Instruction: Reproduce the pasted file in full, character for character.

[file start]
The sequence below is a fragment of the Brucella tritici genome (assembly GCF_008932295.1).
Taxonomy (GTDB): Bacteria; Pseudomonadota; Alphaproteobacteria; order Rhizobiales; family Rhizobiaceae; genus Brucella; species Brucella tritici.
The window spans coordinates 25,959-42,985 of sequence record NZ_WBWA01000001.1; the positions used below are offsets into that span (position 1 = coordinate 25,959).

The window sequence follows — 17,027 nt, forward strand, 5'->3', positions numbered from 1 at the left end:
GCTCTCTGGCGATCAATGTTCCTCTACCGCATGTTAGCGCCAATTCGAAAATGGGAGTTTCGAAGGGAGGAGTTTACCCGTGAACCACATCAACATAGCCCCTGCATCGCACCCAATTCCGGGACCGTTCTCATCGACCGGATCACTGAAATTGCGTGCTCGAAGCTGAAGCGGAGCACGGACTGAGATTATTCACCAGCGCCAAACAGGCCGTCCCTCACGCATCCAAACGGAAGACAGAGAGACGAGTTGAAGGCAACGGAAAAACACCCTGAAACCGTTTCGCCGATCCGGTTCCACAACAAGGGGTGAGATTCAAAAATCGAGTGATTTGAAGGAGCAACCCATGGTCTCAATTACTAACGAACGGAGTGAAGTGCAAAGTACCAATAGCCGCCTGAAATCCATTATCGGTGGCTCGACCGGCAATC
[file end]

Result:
The sequence below is a fragment of the Brucella tritici genome (assembly GCF_008932295.1).
Taxonomy (GTDB): Bacteria; Pseudomonadota; Alphaproteobacteria; order Rhizobiales; family Rhizobiaceae; genus Brucella; species Brucella tritici.
The window spans coordinates 25,959-42,985 of sequence record NZ_WBWA01000001.1; the positions used below are offsets into that span (position 1 = coordinate 25,959).

The window sequence follows — 17,027 nt, forward strand, 5'->3', positions numbered from 1 at the left end:
GCTCTCTGGCGATCAATGTTCCTCTACCGCATGTTAGCGCCAATTCGAAAATGGGAGTTTCGAAGGGAGGAGTTTACCCGTGAACCACATCAACATAGCCCCTGCATCGCACCCAATTCCGGGACCGTTCTCATCGACCGGATCACTGAAATTGCGTGCTCGAAGCTGAAGCGGAGCACGGACTGAGATTATTCACCAGCGCCAAACAGGCCGTCCCTCACGCATCCAAACGGAAGACAGAGAGACGAGTTGAAGGCAACGGAAAAACACCCTGAAACCGTTTCGCCGATCCGGTTCCACAACAAGGGGTGAGATTCAAAAATCGAGTGATTTGAAGGAGCAACCCATGGTCTCAATTACTAACGAACGGAGTGAAGTGCAAAGTACCAATAGCCGCCTGAAATCCATTATCGGTGGCTCGACCGGCAATC